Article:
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when in pursuit of plunder or vengeance, is the most distinguished feature in their character; and the activity and address which they display in their retreat is equally surprising. Adair, whose absurd hypotheses and turgid style do not affect the general authenticity of his anecdotes, has recorded an instance which seems incredible. “When the Chickasah nation was engaged in a former war with the Muskohge, one of their young warriors set off against them to revenge the blood of a near relation. - He went through the most unfrequented and thick parts of the woods, as such a dangerous enterprise required, till he arrived opposite to the great and old beloved town of refuge, Koosah, which stands high on the eastern side of a bold river, about 250 yards broad, that runs by the late dangerous AlbehamaFort, down to the black poisoning Mobille, and so into the Gulf of Mexico. There he concealed himself under cover of the top of a fallen, pine-tree, in view of the ford of the old trading-path, where the enemy, now and then pass the river in their light poplar canoes. All his war-store of provisions consisted of three stands of barbicued venison, till he had an opportunity to revenge blood, and return home. He waited with watchfulness and patience almost three days, when a young man, a woman, and a girs, passed a little wide of him an hour before sunset. The former he shot down, tomahawked the other two, and scalped each of them in a trice, in full view of the town. By way of bravado, he shaked the scalps before them, sounding the awful death-whoop, and set off along the trading-path, trusting to his heels, while a great many of the enemy ran to their arms and gave chase. Seven miles from thence he entered the great blue ridge of the Apalahche Mountains. About an hour before day he had run over seventy miles of that mountainous tract; then, after sleeping two hours in a .."; posture, leaning his back against a tree, he set off again with fresh speed. As he threw away the venison when he found himself pursued by the enemy, he was obliged to support nature with such herbs, roots, and nuts, as his sharp eyes, with a running glance, directed him to snatch up in his course. Though I often have rode that war-path alone, when delay might have proved dangerous, and with as fine, and strong horses as any in America, it took me five §. to ride from the aforesaid Koosah to this sprightly warrior's place in the Chic: kasah country, the distancé of 300 computed miles; yet he ran it, and got home safe and well at about eleven o'clock of the third day, which was only one day and a half and two nights.”—ADAIR's History of the American Indians. Lond. 1775, 4to.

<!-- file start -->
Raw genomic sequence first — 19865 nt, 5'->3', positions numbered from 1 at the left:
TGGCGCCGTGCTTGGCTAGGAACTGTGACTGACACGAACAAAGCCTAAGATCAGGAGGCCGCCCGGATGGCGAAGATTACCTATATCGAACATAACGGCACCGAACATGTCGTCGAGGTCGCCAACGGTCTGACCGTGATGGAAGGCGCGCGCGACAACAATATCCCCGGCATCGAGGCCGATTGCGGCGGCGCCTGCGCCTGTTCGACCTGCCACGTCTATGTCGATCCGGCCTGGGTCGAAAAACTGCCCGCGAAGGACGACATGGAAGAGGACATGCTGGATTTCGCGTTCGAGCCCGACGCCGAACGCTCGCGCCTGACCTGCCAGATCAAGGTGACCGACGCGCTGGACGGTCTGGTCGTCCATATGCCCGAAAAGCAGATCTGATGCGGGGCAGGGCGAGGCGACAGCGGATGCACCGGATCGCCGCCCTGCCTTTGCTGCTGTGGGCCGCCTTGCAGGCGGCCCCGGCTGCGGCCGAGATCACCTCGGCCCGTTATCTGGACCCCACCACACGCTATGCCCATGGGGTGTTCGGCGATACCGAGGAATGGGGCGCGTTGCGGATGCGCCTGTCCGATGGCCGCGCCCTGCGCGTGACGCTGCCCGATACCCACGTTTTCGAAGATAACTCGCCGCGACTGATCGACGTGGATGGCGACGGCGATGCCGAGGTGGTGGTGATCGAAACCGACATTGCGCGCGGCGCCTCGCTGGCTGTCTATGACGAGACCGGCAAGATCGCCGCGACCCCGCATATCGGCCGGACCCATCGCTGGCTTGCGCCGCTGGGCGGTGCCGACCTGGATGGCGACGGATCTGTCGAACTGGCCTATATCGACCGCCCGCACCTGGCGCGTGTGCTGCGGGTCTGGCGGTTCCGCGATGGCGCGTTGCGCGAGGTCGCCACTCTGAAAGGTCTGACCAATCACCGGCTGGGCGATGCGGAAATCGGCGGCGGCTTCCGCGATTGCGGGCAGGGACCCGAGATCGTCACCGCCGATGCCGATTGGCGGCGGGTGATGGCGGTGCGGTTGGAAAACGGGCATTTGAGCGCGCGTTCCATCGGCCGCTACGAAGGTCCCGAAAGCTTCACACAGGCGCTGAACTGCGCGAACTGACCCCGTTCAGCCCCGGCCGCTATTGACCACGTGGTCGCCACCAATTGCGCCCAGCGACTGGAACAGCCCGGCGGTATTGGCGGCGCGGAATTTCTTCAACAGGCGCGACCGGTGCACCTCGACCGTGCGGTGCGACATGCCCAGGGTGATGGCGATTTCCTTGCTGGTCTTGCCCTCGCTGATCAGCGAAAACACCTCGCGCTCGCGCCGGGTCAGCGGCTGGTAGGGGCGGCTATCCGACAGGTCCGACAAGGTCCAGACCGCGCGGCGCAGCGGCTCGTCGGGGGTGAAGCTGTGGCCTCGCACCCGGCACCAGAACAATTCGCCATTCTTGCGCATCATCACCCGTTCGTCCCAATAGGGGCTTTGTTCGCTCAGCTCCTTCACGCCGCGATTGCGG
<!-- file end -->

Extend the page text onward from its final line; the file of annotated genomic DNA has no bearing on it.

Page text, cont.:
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In Redesdale his youth had heard Aoach art her wily dalesment dared, When Rooken-edge, and Redswair high, To bugle rung and *oundo —P. 333. "What manner of cattle-stealers they are that inhabit these valleys in the marches of both kingdoms, John Lesley, a Scotche man himself, and Bishop of Ross, will inform you. They sally out of their own borders in the night, in troops, through unfrequented byways and many intricate windings. All the day-time they refresh themselves and their horses in lurking holes they had pitched upon before, till they arrive in the dark in those places they have a o upon. As soon as they have seized upon the booty, they, in like manner, return home in the night, through blind ways, and fetching many a compass. The more skilful any captain is to pass through those wild deserts, crooked turnings, and deep Fo in the thickest mists, ; reputation is the greater, and he is looked upon as a man of an excellent head. And they are so very cunning, that they seldom have their booty taken from them, unless sometimes when, by the help of bloodhounds following them exactly upon the track, they may chance to fall into the hands of their adversaries. When being taken, they have so much persuasive eloquence, and so many smooth insinuating words at command, that if they do not move their judges, nay, and even their adversaries, (notwithstanding the severity of their natures,) to have mercy, yet they incite them to admiration and compassion.”—CAMDEN's Britannia. The inhabitants of the valleys of Tyne and Reed were, in ancient times, so inordinately addicted to these depredations, that in 1564, the Incorporated Merchant-adventurers of Newcastle made a law that none born in these districts should be admitted apprentice. The inhabitants are stated to be so generall addicted to rapine, that no faith should be reposed in those proceeding from 'such lewde and wicked progenitors.” This regulation continued to stand, unrepealed until 1771. A beggar, in an old play, describes himself as born in Redesdale, in Northumberland, and come of a wight-riding surname, called the Robsons, good honest men and true, saving a little shifting for their living, God help them.”—a description which would have applied to most Borderers on both sides. jo. famed for a skirmish to which it gives name, [see Border Minstrelsy, vol. ii. p. 15,) is on the very edge of the Cartersell, which divides England from Scotland. The Rooken is a place upon Reedwater. Bertram, being described as a native of these dales, where the habits of hostile depredation long survived the union of the crowns, may have been, in some degree, prepared by education for the exercise of a similar trade in the wars of the Bucaniers.